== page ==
Wednesday, February 07, 2018

A Constitutional Role Morality for Presidents and Members of Congress

Neil Siegel

In the contemporary United States, the conduct of members of the political branches is generally regarded as more damaging to the American constitutional system than is the behavior of the federal courts. Yet constitutional law scholarship continues to do what it has done since at least the mid-twentieth century. It continues to focus primarily on judges and judging.

In a new article, I suggest that constitutional law scholarship should develop for presidents and members of Congress what it has long advanced for judges: a role morality that imposes normative limits on the exercise of official discretion over and above strictly legal limits. The article first grounds a role morality for elected officials of the federal government in two purposes of the U.S. Constitution whose vindication requires more than compliance with legal rules: (1) securing the American conception of democracy as collective self-governance, and (2) creating a reasonably well-functioning federal government. Given its close connection to those purposes, a role morality for presidents and members of Congress is appropriately described as constitutional, not merely political.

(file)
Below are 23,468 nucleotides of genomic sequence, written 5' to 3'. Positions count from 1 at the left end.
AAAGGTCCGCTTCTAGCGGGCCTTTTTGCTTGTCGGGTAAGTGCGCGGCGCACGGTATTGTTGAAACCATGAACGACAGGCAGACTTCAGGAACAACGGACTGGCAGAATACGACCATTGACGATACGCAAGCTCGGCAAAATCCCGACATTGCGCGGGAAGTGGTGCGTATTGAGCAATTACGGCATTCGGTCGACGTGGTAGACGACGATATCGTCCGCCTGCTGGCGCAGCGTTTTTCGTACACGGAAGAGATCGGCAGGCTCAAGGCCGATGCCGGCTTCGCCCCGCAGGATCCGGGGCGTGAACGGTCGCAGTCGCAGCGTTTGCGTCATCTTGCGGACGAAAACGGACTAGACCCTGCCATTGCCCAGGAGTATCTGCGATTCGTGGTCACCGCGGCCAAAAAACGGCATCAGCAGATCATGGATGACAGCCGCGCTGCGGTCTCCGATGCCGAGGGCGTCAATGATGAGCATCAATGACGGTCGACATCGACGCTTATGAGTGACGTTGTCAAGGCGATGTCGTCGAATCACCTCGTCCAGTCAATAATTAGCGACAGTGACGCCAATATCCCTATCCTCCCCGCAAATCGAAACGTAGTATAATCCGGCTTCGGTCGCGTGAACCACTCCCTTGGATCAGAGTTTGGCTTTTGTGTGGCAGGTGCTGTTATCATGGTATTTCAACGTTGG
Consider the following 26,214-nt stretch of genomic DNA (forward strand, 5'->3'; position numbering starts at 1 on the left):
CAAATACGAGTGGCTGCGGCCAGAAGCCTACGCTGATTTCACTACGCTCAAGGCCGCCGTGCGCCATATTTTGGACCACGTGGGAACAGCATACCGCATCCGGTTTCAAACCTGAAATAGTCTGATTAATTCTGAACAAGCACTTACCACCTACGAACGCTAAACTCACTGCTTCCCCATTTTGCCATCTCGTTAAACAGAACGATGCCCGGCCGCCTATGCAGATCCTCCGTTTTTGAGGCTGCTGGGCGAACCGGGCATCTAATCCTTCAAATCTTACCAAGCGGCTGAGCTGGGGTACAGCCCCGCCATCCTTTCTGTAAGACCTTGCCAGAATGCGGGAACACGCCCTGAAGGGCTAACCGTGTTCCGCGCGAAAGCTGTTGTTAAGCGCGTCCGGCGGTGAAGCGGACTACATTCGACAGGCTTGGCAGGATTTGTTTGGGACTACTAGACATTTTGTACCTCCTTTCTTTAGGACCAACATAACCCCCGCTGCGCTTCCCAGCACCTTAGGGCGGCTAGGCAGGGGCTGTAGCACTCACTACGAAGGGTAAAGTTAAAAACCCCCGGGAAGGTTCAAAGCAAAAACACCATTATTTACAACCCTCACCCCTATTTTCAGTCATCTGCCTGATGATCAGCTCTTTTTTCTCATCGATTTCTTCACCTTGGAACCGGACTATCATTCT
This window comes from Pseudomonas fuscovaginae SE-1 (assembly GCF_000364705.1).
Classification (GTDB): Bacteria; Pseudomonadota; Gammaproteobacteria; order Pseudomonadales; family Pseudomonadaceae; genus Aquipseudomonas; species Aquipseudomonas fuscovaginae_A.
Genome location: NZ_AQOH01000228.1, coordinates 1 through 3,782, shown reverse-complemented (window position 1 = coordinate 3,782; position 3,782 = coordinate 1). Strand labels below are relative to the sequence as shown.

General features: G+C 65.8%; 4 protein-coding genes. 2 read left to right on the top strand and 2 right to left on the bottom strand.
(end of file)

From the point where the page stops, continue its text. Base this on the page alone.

The article then tentatively proposes some rhetorical, procedural, and substantive components of constitutional role morality. They include a commitment to consult the political opposition before taking important actions and a rebuttable presumption in favor of moderation and compromise. The article also explains how different actors in the American constitutional system should execute their professional responsibilities if they are to make it more, rather than less, likely that such a role morality will eventually be adopted and maintained.

A final part anticipates objections, including the obvious one that the vision advanced in the article faces significant implementation problems.

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